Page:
asEADpublish_and_export_eadid_input.py – A Python script that batch exports EAD from the ArchivesSpace API based on EADID input. Run from the command line, the script prompts for a list of EADID values separated with commas and checks to see if a resource record’s finding aid status is set to ‘published’. If so, it exports the EAD to a specified location using the EADID as the filename. If it’s not set to ‘published,’ the script updates the finding aid status to ‘published’ and then publishes the resource record and all its components. Then, it exports the modified EAD. See comments in the script for more details.
Below is a screenshot of the script in action. It even prints out some useful information to the terminal (filename | collection number | ASpace record URI | last person to modify | last modified date | export confirmation)
[Note that there are some other nice solutions for batch exporting EAD from ArchivesSpace, namely the ArchivesSpace-Export-Service plugin.]
“Can you update the URLs for all the digital objects in this collection?”
We’re migrating most of our digitized content to the new Duke Digital Repository (DDR) and in the process our digital objects are getting new (and hopefully more persistent) URIs. To avoid broken links in our finding aids to digital objects stored in the DDR, we need to update several thousand digital object URLs in ArchivesSpace that point to old locations. Changing the URLs one at a time in the ArchivesSpace staff interface would take, you guessed it, WAY TOO MUCH TIME. While there are probably other ways to change the URLs in batch (SQL updates?), I decided the safest way was to, of course, use the ArchivesSpace API.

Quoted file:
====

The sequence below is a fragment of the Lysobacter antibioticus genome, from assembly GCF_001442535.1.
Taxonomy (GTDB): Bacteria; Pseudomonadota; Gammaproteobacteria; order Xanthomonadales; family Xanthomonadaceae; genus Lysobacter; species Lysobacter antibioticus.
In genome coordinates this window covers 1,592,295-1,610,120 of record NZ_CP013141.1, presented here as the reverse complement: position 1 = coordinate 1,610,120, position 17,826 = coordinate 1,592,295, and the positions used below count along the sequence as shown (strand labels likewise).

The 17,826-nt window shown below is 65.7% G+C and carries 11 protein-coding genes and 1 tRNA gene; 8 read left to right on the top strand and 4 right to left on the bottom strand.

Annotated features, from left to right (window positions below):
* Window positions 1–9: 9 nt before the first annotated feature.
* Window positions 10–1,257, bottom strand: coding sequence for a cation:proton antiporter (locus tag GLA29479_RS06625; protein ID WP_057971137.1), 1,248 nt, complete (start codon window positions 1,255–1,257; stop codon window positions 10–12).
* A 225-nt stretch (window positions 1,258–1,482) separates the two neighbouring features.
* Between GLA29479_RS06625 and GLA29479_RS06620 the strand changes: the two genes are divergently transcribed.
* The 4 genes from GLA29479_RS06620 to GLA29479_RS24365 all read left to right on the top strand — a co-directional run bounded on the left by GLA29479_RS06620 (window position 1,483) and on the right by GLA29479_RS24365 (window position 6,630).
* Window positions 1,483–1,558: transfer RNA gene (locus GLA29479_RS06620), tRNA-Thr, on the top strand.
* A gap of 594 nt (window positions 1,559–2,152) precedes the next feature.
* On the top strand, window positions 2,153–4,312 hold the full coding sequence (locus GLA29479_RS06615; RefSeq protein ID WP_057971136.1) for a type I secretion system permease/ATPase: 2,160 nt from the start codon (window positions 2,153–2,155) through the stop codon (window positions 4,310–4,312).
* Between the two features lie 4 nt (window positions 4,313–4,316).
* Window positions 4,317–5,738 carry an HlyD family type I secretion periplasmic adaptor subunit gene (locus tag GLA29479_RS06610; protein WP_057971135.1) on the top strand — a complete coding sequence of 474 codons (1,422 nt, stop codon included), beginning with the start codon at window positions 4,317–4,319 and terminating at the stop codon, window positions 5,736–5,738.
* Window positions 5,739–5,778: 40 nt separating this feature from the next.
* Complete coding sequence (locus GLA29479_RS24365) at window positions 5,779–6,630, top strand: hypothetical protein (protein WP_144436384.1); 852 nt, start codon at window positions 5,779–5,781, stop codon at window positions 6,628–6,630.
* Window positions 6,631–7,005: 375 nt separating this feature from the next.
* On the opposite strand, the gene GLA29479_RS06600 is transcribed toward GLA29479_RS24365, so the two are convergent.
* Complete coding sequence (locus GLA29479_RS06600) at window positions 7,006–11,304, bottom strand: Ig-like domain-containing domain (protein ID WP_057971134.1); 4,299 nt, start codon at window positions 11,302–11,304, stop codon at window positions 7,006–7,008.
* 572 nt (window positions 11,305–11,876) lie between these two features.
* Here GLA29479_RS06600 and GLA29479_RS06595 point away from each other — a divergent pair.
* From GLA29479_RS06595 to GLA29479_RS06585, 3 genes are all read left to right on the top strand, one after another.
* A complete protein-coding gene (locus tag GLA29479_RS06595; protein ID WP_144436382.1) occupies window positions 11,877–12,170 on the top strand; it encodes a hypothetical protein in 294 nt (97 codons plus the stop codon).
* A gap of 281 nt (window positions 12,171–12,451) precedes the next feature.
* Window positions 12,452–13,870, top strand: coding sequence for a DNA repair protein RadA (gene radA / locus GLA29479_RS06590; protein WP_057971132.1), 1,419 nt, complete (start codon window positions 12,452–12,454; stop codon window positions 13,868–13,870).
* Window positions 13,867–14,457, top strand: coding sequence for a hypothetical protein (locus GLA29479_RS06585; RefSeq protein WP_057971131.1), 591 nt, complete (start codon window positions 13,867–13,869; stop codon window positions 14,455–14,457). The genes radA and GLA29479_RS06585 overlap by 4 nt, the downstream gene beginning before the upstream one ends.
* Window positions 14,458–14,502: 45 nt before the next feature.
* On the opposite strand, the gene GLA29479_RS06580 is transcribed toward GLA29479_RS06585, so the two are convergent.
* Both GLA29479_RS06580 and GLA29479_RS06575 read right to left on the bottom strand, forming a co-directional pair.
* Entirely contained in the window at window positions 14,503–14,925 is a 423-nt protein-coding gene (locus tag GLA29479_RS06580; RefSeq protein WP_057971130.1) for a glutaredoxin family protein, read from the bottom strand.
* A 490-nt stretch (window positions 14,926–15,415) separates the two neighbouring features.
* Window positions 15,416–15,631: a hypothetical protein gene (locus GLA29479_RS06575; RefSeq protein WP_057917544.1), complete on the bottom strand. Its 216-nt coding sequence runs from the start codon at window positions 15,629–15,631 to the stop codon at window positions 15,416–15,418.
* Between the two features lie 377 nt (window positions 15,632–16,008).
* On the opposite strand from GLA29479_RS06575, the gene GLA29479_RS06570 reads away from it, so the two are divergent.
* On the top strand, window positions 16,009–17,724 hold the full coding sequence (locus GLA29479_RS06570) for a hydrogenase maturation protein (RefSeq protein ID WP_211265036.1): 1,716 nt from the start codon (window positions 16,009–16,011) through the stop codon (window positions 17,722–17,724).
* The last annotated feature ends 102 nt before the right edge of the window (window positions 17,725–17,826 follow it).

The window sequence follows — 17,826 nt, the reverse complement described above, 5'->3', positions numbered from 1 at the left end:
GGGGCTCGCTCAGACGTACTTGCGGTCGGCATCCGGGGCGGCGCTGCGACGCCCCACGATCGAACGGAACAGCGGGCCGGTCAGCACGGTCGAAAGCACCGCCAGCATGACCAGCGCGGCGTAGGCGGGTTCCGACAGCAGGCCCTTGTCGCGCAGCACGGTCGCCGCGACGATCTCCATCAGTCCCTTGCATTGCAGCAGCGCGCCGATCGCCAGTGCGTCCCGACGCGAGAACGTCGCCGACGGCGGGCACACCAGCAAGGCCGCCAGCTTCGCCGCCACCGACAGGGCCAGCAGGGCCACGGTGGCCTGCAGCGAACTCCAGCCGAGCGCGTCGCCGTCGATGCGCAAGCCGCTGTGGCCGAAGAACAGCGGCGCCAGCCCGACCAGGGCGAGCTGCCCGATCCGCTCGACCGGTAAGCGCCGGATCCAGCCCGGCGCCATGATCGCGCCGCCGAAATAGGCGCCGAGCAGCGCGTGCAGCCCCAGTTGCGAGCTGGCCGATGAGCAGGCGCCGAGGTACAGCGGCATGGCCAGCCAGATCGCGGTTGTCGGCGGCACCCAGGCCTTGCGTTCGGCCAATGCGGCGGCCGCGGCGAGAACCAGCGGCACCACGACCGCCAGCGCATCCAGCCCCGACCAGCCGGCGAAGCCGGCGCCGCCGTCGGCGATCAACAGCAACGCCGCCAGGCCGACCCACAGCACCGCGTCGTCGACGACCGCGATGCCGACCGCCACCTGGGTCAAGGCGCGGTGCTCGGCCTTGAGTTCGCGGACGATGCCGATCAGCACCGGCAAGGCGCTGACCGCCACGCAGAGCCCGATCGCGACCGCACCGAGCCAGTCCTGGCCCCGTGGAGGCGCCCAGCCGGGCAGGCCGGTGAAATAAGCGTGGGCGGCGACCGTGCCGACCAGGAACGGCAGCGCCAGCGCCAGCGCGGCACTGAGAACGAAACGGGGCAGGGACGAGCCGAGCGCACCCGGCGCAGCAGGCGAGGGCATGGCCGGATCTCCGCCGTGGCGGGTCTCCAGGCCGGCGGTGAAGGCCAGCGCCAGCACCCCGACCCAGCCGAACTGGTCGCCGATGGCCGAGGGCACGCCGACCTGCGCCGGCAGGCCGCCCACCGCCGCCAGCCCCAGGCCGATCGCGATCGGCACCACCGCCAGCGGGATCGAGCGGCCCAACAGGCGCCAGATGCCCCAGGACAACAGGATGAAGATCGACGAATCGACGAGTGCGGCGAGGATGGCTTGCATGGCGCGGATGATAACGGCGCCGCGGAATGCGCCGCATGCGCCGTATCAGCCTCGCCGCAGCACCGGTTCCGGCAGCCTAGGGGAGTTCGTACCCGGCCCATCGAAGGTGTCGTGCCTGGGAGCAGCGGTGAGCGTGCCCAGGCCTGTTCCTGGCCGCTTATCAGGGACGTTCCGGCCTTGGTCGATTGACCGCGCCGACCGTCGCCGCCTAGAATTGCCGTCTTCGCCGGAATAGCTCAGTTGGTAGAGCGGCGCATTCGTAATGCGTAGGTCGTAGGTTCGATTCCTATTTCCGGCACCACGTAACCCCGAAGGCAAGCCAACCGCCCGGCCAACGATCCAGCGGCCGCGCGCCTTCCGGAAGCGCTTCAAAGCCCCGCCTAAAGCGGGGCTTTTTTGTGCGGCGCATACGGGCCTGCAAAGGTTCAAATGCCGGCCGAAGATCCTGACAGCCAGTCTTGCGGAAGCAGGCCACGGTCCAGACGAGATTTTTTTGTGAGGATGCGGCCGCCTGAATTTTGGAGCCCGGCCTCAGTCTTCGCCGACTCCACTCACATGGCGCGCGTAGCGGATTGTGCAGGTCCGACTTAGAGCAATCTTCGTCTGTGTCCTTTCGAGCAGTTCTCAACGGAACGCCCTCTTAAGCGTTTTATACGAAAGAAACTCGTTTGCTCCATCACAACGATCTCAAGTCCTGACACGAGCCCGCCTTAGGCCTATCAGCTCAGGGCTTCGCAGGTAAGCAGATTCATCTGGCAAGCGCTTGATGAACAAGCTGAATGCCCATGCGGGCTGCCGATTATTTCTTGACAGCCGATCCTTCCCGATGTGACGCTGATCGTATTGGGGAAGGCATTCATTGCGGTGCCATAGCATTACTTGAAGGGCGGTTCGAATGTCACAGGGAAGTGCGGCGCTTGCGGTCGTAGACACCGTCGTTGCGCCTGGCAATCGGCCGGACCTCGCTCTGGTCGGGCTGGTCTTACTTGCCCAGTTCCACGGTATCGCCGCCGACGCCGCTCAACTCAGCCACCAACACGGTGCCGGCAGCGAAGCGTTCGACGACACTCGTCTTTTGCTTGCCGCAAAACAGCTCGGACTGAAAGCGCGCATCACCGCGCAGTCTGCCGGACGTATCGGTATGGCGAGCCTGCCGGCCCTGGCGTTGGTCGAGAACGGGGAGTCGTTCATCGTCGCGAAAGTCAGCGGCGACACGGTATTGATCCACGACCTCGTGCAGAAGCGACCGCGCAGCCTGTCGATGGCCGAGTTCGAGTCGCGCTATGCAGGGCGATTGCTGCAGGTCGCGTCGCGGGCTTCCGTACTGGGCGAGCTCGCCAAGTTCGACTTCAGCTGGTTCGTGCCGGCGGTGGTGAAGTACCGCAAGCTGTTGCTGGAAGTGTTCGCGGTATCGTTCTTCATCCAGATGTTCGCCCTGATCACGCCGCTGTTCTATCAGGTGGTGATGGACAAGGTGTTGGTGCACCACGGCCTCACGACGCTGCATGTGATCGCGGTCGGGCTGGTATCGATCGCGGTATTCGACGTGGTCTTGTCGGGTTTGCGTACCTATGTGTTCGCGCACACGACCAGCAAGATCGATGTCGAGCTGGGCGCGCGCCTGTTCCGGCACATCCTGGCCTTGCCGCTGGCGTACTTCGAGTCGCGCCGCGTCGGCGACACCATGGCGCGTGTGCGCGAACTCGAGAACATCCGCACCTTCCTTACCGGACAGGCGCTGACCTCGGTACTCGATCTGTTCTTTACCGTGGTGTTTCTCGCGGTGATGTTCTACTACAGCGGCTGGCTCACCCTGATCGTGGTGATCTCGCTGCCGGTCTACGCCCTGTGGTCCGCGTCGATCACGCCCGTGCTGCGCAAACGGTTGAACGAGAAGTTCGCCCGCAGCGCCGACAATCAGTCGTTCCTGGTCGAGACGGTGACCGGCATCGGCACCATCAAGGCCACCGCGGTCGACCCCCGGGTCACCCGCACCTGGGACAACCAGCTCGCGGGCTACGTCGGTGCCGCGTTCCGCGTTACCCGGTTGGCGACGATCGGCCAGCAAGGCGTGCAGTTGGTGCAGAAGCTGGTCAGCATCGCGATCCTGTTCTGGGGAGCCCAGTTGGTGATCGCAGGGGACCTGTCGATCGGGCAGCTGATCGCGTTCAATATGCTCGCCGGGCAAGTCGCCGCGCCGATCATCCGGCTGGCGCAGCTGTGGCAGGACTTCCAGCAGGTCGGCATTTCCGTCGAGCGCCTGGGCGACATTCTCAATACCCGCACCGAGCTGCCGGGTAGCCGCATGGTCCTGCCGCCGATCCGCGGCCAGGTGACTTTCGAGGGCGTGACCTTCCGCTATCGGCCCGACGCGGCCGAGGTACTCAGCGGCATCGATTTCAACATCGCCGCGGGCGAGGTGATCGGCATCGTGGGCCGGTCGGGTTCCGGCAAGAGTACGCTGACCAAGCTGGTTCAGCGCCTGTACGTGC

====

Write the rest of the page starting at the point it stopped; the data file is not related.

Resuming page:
asUpdateDAOs.py – A Python script that will batch update Digital Object identifiers and file version URIs in ArchivesSpace based on an input CSV file that contains refIDs for the the linked Archival Object records. The input is a five column CSV file (without column headers) that includes: [old file version use statement], [old file version URI], [new file version URI], [ASpace ref_id], [ark identifier in DDR (e.g. ark:/87924/r34j0b091)].
[WARNING: The script above only works for ArchivesSpace version 1.5.0 and later because it uses the new “find_by_id” endpoint. The script is also highly customized for our environment, but could easily be modified to make other batch changes to digital object records based on CSV input. I’d recommend testing this in a development environment before using in production].
“Can you add a note to these 300 records?”
We often need to add a note or some other bit of metadata to a set of resource records or component records in ArchivesSpace. As you’ve probably learned, making these kinds of batch updates isn’t really possible through the ArchivesSpace staff interface, but you can do it using the ArchivesSpace API!
duke_archival_object_metadata_adder.py – A Python script that reads a CSV input file and batch adds ‘repository processing notes’ to archival object records in ArchivesSpace. The input is a simple two-column CSV file (without column headers) where the first column contains the archival object’s ref_ID and the second column contains the text of the note you want to add. You could easily modify this script to batch add metadata to other fields.
[WARNING: Script only works in ArchivesSpace version 1.5.0 and higher].
The ArchivesSpace API is a really powerful tool for getting stuff done in ArchivesSpace. Having an open API is one of the real benefits of an open-source tool like ArchivesSpace. The API enables the community of ArchivesSpace users to develop their own solutions to local problems without having to rely on a central developer or development team.
There is already a healthy ecosystem of ArchivesSpace users who have shared their API tips and tricks with the community. I’d like to thank all of them for sharing their expertise, and more importantly, their example scripts and documentation.
Here are more resources for exploring the ArchivesSpace API: